Dolphin (Review)




Firstly, I’d just like to say thank you to Co-Writer and Director, Itai Guberman for sending me a link to his 12 minute, Drama/Thriller short “Dolphin”. Dolphin picks up with Nicky and Erez (played respectively by Inbal Eizenberg and Asaf Angel) during their seemingly successful blind date. Erez thinks it may be his lucky night but it’s Nicky who has other plans. The film also stars Daria Ilein. Itai was kind enough to reach out to me in regards to reviewing his work, and as always, I’m happy to oblige when it comes to content from new filmmakers.


Guberman and Angel’s script is pretty straight forward once Nicky’s intentions are made clear, but it works well in this condensed format. It’s De Palma like in nature (Passion and Obsession) in terms of the cat and mouse game approach. 1973’s “Thriller: A Cruel Picture” from Sweden comes to mind as well. I thought most of the framing was solid and the audio track clear. There’s some nice close-ups during the scene where Nicky and Erez become more intimate. Inbal and Asaf deliver good performances and even though I could telegraph what was coming, I still had fun with it.


Even with its framing and smart shots, Ezra Jackson’s edit is particularly hasty and might have benefited from smoother transitions. Once things start to escalate there’s some partially wonky camera movement, almost as if the DP was trying to find the right placement for the shot while in the middle of it. I think the combination of low lighting and flat color saturation hurts the look of the film as well (though keep in mind this was shot for only a few thousand dollars US). I thought the score was also rather uninspiring, never really carrying any layers. Nicky makes a physical move at one point that results in Erez being caught off guard. Though I found it hard to believe a woman her size would be able to have that kind of impact, especially given the action she chooses.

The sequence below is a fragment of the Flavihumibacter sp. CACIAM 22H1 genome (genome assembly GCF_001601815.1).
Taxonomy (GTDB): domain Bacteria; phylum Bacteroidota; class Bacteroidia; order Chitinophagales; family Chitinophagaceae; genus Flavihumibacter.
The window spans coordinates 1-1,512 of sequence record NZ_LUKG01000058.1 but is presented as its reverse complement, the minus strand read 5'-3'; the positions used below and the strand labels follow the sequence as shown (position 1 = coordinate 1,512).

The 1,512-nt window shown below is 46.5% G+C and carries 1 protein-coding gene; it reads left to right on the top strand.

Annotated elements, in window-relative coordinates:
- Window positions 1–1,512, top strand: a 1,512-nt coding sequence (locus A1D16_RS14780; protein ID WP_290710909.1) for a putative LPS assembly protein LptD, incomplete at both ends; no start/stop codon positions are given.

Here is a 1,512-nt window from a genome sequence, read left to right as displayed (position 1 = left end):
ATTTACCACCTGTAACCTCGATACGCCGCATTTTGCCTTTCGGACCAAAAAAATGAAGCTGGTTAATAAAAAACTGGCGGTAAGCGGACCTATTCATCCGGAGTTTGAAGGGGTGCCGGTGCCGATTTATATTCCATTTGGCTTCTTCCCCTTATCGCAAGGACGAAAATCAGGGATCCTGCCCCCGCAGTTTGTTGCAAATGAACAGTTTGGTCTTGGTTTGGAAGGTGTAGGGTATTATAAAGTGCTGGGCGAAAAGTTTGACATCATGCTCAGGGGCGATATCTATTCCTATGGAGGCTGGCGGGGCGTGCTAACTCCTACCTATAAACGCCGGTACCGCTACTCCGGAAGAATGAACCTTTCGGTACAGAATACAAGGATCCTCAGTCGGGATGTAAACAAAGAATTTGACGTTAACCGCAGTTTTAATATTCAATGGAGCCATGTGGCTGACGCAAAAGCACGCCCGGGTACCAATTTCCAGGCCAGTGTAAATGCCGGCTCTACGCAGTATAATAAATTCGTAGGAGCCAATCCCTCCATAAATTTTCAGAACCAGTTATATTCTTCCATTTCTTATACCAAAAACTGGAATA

Although Dolphin was slightly uneven in some of its presentation, it still managed to entertain me sufficiently. I like the tension levels, some of the technical aspects and both of the lead performances. Some of the camera movement and post production color could have used some improvement, along with the music. Even with those particulars I didn’t really care for, Dolphin is still worth 12 minutes of your time. It’s available for viewing at the link below, Enjoy!

My rating for “Dolphin” is 6/10